Ann’s social story about going to the dentist can help her understand that feeling anxious is okay, but hitting yourself or yelling is not okay. Ann’s story can suggest prosocial alternatives she can do when anxious, such as diaphragmatic breathing or listening to music through headphones.

Work closely with families to understand the specific sensory needs of the individual and incorporate their insights into the development of sensory-friendly practice and environment. It is also helpful to seek feedback from autistic individuals and their families to continuously improve and refine sensory-friendly initiatives within the health care setting.

Comprehensive training programs should be implemented to educate health care staff about autism awareness, sensory sensitivities, and best practices for interacting with autistic individuals. This training can help staff members develop a deeper understanding of the unique needs of autistic patients and enhance their ability to provide compassionate care. One such training is available at Rutgers Biomedical and Health Science Center for Autism Research, Education and Services.

Flexibility in medical procedures can be beneficial for accommodating the specific needs of autistic patients. For example, allowing additional appointment times, offering alternative methods for taking vital signs or conducting examinations, and respecting individual preferences regarding touch or proximity can contribute to a more positive health care experience.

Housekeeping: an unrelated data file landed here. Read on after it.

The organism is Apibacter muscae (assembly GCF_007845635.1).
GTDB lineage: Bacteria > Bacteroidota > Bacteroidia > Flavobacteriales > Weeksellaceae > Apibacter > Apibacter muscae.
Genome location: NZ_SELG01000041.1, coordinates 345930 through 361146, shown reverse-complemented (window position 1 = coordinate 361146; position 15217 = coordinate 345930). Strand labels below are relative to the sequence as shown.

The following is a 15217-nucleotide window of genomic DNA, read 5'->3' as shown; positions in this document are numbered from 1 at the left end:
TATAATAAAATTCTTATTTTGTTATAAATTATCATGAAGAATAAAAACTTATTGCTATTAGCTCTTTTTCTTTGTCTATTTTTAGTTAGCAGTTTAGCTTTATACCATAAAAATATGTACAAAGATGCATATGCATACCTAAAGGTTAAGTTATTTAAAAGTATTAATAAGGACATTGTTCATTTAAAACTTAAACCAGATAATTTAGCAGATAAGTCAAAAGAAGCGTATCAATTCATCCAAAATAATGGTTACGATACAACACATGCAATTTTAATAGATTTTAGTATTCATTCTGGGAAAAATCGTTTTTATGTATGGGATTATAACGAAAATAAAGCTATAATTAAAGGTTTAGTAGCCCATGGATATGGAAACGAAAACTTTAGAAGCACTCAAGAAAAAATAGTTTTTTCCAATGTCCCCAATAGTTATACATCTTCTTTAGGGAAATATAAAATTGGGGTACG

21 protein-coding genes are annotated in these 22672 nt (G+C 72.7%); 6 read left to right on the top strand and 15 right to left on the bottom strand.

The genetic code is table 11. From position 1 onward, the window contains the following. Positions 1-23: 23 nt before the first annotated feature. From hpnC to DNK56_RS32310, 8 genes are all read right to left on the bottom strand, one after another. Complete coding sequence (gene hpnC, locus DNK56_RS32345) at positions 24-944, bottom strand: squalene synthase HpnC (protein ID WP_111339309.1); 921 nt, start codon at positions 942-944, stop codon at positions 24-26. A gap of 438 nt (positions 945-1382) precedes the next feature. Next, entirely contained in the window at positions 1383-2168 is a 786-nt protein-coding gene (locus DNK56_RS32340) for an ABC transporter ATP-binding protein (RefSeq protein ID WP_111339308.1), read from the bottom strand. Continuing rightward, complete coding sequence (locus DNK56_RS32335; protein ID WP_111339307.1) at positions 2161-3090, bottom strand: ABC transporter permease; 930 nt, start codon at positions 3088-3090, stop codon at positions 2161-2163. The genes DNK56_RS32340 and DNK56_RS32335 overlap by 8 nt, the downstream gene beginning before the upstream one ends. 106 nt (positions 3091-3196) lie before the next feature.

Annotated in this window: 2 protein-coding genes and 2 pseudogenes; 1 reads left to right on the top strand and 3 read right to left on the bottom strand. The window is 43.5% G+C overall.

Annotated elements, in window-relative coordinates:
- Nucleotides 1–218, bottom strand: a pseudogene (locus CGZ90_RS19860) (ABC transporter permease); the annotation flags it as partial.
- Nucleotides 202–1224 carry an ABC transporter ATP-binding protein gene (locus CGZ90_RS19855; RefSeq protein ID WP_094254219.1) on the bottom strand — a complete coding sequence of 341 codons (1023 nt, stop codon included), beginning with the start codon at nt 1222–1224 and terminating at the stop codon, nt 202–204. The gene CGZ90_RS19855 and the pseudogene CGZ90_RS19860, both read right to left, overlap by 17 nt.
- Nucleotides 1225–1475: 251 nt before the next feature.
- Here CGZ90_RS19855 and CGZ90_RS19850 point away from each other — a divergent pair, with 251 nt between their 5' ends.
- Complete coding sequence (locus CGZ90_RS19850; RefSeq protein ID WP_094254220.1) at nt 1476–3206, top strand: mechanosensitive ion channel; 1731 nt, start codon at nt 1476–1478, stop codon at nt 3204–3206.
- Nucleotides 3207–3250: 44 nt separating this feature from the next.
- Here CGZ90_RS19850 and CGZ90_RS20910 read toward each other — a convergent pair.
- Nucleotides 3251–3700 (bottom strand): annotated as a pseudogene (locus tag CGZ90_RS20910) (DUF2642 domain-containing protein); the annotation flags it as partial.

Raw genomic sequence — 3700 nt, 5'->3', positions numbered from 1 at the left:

Ann’s dentist spoke clearly about each step during the appointment and allowed Ann to hold the dental tool while explaining its use. The dentist also allowed extra time for Ann to process the information before implementation. The dentist provided positive reinforcement and encouragement to use her relaxation breathing techniques throughout the appointment, with rewards for success after the completion of each step.

Health care facilities can offer supportive resources such as visual schedules, noise-canceling headphones, or designated quiet spaces to help autistic patients manage sensory challenges while receiving medical care.

Cultivating sensory-friendly health care environments for autistic patients requires a multifaceted approach that addresses sensory modifications, communication strategies, staff training, flexibility in procedures, and the provision of supportive resources. By implementing these measures, health care facilities can significantly improve the overall experience for autistic individuals seeking medical care while promoting inclusivity and understanding within the health care system.

Resources for Additional Information

  1. Centers for Disease Control and Prevention (CDC): The CDC provides evidence-based guidelines and resources related to autism spectrum disorder (ASD) and health care accommodations for individuals with ASD.